Today was the first day of our BASI Instructor training program. This consists of two sets of 5 days continuous assessment. The first five days focus on the technical skiing aspects and the second five days shift the focus slightly to include the teaching aspects.
Today was similar to the first day of the Trainee Instructor program only more in depth. We covered the Fundamental Elements; control of speed and line, flow, adjustments for snow and terrain, body management (posture, balance and movements), steering (rotation, pressure and edging). Most of the day was spent on drills to demonstrate how some of these fundamental elements affect how we control the skis and, hence, how we ski.
We spent most of the day working on the slope under the triple chair at the top of the gondola. Much of the mountain was closed this morning due to high winds; the quad, Militares, Lynch, Condor III and both drags were all closed until after lunch. Consequently the run we were on got pretty busy as the morning progressed; not Meribel, motorway piste busy, but a lift line of a few minutes is unusual here.
We began with a warm up based on the Fundamental Elements; after discussing aspects of correct posture we spent some time flexing all of the appropriate joints the appropriate amount. Ankles, knees and hips all flexing so that the upper body rises and falls in a controlled manner and doesn't move forwards, backwards or to the side as it does so. We did this with our boots flat, with slightly raised toes and then with raised heels and noticed the different ways that the foot position affected how the joints needed to flex for it to be 'appropriate', so that it kept our body movements correct and without any sway. We then did these flexing exercises on one leg to note the difference. Once we'd done that we had Stewy climb on our back to show the affect of the increased forces that are applied at speed. Stewy was passed around the group and when each of us had him on our back we flexed as before and noted the differences. Once we'd explored this flexing in a stationary manner we started to explore how it affected a moving ski. We skied some slow, medium radius turns and, at first, bounced in our centred flexing position as we moved through the turn. Once we were comfortable with that we practiced using our full range of flexion and extension throughout a series of short radius turns. All of us noticed how much more secure and flowing the turns felt when we moved throughout the turn rather than using part or all of our flexion at some part of the turn rather than spreading it out through the whole turn.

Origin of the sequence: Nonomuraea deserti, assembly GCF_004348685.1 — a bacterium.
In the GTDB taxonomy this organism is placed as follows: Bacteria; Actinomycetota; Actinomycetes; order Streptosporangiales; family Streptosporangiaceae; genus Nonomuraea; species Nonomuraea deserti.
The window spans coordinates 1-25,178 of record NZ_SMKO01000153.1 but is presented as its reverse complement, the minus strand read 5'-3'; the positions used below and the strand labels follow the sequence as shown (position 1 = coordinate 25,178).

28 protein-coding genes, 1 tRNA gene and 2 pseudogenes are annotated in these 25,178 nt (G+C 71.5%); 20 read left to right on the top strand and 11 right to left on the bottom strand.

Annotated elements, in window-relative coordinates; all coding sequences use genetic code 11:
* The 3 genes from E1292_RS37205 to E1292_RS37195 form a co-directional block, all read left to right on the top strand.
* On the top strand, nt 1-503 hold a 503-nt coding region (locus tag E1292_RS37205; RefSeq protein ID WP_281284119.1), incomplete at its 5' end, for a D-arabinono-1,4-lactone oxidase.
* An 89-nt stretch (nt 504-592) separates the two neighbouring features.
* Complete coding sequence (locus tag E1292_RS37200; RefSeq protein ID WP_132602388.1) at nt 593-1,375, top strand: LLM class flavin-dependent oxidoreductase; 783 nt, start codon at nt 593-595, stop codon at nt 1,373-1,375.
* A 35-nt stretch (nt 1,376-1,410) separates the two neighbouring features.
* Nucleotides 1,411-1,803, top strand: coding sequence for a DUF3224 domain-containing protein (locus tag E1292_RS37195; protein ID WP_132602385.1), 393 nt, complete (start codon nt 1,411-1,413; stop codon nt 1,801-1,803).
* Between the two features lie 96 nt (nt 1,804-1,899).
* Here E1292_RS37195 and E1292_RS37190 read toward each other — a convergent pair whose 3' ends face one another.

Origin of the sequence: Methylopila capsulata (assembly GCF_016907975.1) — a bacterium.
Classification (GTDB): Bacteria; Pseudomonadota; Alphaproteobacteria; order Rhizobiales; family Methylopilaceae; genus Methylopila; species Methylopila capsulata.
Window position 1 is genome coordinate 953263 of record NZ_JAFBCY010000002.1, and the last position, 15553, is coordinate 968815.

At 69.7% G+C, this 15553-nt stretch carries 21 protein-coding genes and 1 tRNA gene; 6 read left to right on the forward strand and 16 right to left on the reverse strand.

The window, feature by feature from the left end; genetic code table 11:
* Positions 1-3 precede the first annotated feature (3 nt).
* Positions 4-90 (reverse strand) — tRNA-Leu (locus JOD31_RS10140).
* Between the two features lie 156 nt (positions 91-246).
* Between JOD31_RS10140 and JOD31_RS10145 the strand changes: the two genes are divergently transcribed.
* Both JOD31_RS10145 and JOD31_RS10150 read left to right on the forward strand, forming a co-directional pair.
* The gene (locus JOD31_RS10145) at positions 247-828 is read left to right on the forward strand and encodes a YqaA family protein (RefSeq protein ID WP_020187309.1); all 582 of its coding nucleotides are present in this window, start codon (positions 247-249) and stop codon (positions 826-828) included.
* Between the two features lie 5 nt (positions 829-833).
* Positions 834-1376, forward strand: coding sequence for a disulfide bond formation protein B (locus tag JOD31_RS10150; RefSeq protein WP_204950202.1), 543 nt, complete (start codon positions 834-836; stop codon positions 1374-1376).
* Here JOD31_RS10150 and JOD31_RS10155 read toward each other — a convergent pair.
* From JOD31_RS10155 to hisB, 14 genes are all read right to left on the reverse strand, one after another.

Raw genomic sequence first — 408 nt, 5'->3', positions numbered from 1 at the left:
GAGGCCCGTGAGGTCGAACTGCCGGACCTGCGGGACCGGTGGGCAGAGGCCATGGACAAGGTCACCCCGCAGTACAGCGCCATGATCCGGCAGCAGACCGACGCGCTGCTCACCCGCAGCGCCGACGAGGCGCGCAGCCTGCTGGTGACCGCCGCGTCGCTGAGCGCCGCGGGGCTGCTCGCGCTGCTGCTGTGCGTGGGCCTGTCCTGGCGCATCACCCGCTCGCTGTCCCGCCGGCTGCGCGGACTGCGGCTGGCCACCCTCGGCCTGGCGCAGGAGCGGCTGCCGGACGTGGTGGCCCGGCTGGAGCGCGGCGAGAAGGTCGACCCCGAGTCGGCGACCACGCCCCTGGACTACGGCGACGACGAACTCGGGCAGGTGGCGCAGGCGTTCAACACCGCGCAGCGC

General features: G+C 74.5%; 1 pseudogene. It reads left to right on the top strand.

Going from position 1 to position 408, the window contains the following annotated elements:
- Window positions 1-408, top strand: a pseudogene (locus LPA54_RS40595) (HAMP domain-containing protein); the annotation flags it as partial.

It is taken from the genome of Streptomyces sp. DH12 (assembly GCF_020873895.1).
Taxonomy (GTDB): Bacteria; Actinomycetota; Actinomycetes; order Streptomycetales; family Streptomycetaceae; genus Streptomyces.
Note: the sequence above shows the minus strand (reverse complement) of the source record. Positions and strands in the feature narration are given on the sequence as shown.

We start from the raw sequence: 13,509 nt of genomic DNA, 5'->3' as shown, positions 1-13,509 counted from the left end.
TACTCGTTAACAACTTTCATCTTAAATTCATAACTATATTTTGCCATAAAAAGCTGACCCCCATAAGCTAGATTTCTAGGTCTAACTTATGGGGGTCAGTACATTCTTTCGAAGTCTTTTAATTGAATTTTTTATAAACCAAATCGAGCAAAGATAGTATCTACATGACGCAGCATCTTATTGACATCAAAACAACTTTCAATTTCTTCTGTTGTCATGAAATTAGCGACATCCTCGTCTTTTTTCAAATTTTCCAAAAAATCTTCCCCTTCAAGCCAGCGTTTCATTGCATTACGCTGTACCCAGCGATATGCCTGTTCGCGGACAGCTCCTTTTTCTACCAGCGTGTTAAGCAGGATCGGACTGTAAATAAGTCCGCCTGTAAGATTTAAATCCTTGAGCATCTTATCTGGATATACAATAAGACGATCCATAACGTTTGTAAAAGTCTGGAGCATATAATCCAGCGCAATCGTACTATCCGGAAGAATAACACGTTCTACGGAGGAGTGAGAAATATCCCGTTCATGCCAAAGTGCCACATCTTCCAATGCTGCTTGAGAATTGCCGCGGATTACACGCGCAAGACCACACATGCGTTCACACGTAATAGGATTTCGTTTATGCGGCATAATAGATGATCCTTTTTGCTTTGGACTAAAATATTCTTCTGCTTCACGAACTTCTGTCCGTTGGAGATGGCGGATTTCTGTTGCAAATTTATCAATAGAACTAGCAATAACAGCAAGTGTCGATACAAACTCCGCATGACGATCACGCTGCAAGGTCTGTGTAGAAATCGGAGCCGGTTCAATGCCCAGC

After that we practiced sideslipping; more difficult to do properly than you'd think! We included the previous flexing exercise to find the point where our hips were correctly aligned with our knees and feet such that our skis didn't change their edge angle as we flexed and there was no unwanted fore-aft movement. We then slid sideways whilst flexing and tried to eliminate any fore-aft movement.